Its performers are as follows:
- James Cowan (vocals, guitar, keyboards and synthesiser)
- Mary Cowan (vocals)
- Chuck Denison (vocals on “Jesus I Need You,” lead guitar and harmonica)
- Schuyler Scribner (guitar on “Praise Ye The Lord”, also the recording engineer)
The songs for individual download:
- Psalm 128
- Come to Me
- Root of Jesse
- Praise Ye the Lord
- Open the Door
- Wherever You Go
- How Lovely is Thy Dwelling
- God is Coming Back for Me
- Breathe on Me Breath of God
- Jesus I Need You
- Receive Our Prayer
Schuyler Scribner, the recording engineer, recalls the production of the album as follows:
I recorded that 1977 album for Jim in a stone chapel in the woods of Hamilton, Mass, while they were attending Gordon College…
After mixing there were a lot of problems with the pressing. I’ve always wished that I could get the master tapes back & remix, as much was lost in the pressing process. That album was recorded on a 4 track Teac 3340, and we used an Octave Cat monophonic synthesizer…one of the first, to get all the orchestral sounds. The guitar track on “Praise Ye the Lord” was played at 1/2 speed, with tape rolling at 1/2 speed as well, much like the Chipmunks do, to get that sound.
The idea of the whole album was to use as much technology as was available at the time (primitive by today’s standards) to make everything sound as natural & orchestral as possible. Jim was a little overwhelmed by the whole thing, but had a lot of faith, and liked what he was hearing. He really is quite a special artist. We all had a lot of fun.
Come to Me (1655) 1983
Back in Steubenville, after a four year hiatus (and a name change of the community to the Servants of Christ the King) Emmanuel produced another effort, the tape Come to Me (I don’t think it was ever in vinyl, thus the lack of cover art.) With Martin Leifeld’s promotion to Director of the Christian Conference Office, Jim Cowan came from the “New Mexico Emmanuel” to become the group’s director and composed most of the music for the tape
Members of the group for this work were as follows:
- Michael Clark–Vocal, Tambourine
- Jim Cowan–Vocal, Guitar, Piano
- John Flaherty–Vocal, Guitar
- Joe Pino–Vocal
- Matt Senecal–Vocal, Mandolin
- Carol Cuomo–Vocal, Cello
- Charlotte Dausch–Vocal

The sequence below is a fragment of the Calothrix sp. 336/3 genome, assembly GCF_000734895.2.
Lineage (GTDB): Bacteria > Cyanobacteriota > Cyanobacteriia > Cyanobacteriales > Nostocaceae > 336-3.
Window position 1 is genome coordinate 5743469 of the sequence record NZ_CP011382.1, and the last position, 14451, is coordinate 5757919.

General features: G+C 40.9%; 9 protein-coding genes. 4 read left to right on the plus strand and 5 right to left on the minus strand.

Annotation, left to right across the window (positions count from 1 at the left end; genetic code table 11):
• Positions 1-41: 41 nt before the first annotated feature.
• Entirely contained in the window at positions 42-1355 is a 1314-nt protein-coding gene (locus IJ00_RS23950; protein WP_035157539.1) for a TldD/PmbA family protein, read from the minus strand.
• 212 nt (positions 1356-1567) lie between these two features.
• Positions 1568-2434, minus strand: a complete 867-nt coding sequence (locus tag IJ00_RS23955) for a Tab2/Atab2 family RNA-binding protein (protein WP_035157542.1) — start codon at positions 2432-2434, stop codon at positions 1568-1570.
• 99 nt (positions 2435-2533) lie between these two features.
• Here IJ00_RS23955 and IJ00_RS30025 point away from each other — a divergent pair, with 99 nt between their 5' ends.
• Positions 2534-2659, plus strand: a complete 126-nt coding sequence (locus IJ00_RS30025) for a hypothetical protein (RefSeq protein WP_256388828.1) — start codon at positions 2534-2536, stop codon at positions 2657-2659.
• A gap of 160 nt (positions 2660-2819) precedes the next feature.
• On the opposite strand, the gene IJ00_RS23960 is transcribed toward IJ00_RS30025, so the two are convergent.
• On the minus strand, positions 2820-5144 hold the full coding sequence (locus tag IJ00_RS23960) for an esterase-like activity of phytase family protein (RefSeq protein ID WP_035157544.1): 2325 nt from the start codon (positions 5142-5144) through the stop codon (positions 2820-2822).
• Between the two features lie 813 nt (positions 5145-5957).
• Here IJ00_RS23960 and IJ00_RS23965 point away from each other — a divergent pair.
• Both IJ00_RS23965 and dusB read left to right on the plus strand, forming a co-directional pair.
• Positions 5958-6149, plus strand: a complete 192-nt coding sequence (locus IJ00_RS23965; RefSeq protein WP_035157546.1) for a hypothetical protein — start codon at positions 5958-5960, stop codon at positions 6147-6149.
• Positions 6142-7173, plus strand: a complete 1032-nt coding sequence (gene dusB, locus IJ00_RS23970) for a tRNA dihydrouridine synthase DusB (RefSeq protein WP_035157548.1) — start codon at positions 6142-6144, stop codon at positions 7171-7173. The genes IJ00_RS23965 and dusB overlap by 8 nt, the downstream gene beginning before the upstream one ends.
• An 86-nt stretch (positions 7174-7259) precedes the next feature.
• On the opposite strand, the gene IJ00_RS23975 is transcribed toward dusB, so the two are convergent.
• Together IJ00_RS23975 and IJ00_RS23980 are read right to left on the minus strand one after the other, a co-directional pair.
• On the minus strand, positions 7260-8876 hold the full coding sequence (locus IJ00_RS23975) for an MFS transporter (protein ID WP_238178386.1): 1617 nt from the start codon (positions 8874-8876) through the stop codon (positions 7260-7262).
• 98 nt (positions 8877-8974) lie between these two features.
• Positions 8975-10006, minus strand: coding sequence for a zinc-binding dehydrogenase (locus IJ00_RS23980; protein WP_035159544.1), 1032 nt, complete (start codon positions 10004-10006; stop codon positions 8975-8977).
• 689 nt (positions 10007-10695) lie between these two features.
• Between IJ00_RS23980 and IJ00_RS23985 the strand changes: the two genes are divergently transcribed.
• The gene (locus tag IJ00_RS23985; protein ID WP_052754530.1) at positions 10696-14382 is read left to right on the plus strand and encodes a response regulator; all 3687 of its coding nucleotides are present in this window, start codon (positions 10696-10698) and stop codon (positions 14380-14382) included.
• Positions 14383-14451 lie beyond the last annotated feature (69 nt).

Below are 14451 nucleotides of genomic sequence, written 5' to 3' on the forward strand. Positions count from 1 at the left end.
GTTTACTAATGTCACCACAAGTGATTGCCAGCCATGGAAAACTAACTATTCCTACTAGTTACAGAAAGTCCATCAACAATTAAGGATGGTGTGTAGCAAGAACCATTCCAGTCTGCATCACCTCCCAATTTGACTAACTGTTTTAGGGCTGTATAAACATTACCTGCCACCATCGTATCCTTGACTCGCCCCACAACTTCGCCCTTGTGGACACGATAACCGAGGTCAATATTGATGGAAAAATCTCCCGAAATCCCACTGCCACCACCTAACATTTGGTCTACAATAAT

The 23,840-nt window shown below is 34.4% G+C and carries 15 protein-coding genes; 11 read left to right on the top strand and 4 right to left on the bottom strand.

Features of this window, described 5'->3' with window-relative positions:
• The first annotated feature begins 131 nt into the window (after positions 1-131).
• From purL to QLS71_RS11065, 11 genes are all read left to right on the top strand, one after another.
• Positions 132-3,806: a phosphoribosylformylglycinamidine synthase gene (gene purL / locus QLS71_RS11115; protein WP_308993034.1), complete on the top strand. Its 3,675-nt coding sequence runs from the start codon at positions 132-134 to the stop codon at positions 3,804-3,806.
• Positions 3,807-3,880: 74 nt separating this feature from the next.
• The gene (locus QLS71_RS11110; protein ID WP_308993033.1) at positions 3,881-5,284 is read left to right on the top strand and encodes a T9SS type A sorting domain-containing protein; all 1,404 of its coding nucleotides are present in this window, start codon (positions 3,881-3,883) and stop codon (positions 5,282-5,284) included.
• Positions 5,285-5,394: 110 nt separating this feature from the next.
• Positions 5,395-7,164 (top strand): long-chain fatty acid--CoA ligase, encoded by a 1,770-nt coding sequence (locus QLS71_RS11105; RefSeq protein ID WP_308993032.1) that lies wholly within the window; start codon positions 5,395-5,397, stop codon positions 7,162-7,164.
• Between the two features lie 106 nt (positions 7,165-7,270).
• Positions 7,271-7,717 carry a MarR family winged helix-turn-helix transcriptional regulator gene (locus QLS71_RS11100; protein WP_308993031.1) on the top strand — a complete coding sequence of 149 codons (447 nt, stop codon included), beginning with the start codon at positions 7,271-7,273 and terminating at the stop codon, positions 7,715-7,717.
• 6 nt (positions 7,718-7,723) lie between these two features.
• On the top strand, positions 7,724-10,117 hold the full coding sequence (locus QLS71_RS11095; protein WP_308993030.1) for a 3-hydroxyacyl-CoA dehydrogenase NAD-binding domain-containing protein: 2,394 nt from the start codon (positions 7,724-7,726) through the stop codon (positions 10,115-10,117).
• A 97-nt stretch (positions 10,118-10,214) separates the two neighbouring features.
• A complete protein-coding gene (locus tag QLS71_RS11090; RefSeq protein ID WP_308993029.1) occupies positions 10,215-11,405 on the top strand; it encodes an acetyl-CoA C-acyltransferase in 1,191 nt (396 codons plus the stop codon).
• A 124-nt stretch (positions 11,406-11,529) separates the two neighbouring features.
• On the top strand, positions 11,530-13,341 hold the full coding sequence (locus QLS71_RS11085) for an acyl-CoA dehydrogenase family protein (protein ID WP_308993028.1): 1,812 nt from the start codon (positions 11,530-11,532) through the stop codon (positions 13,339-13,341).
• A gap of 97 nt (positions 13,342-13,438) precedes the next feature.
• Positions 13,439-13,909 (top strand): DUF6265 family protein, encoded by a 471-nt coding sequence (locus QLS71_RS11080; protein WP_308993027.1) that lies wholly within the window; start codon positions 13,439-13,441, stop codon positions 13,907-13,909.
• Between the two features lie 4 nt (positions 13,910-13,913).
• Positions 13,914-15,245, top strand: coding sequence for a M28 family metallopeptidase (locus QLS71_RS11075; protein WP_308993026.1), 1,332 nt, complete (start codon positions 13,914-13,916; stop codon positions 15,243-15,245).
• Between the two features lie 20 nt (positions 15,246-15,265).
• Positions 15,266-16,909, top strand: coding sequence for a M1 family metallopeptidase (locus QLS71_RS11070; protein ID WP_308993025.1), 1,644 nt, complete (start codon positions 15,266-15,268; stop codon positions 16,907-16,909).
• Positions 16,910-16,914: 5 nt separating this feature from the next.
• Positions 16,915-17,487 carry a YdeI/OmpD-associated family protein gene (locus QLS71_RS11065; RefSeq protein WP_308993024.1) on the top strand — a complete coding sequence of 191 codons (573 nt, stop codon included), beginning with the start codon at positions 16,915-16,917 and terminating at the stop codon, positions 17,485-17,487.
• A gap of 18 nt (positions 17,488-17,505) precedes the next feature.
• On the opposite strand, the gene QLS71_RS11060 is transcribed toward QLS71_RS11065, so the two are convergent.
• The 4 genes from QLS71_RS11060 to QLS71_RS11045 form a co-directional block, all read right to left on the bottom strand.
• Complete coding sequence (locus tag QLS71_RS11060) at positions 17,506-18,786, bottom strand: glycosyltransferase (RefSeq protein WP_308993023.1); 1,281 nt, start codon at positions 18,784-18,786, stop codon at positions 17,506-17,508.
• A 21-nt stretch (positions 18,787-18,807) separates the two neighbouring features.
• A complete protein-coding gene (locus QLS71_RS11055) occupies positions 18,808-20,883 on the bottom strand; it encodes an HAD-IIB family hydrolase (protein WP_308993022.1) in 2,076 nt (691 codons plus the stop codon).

- Betty Jo Gilloon–Vocal, Guitar
- Eileen Hanley–Vocal
- Pam Minto–Vocal
- Nancy Schreck–Vocal, Flute
You can download the songs individually:
- Come to Me
- Wherever You Go
- Celebrate (supposed to have been on Yahweh in the Morning)
- Harden Not Your Hearts
- Jesus I Need You
- As For Me And My House
- Sing A New Song
- You Alone Are Holy
- Open the Door
- Song of Victory
Come to Me‘s compositional quality remained high, but lacks the spontaneity of the three other “Emmanuel” albums. John Flaherty comments on this as follows:
COME TO ME is the first Steubenville product that Jim Cowan was involved in creating. Most of the music was written by him, except CELEBRATE, which was Betty Jo’s and HARDEN NOT YOUR HEARTS which I wrote. Many members of the group were new as, by 1983 we had been assimilated into the Sword of the Spirit. The rigid rules governing men’s and women’s roles had caused some members of Emmanuel to move on and others to retire to “baby making.”
Cowan’s music on this albumn has a folksier feel to it than his later works…But like most music that we’ve been writing in our heads most of our life, when it is finally put to paper in our youth, it is very, very sweet indeed.
In 1985 and 1987 I would work with Jim in producing the O Worship the King series, Vol’s 1 and 3. Jim did a volume 2 mostly on his own.
View Emmanuel on Video
This video was taken on Friday, 29 July 1983, during the opening service of the National Catholic Charismatic Conference of Young People and Youth Ministers at the University of Steubenville, OH. It features Jim Cowan and Emmanuel, for the most part the same group that produced Come to Me.
The video isn’t the best quality, and is taken from the back, but AFAIK it’s the only one I know of around from this era at this conference and of this group.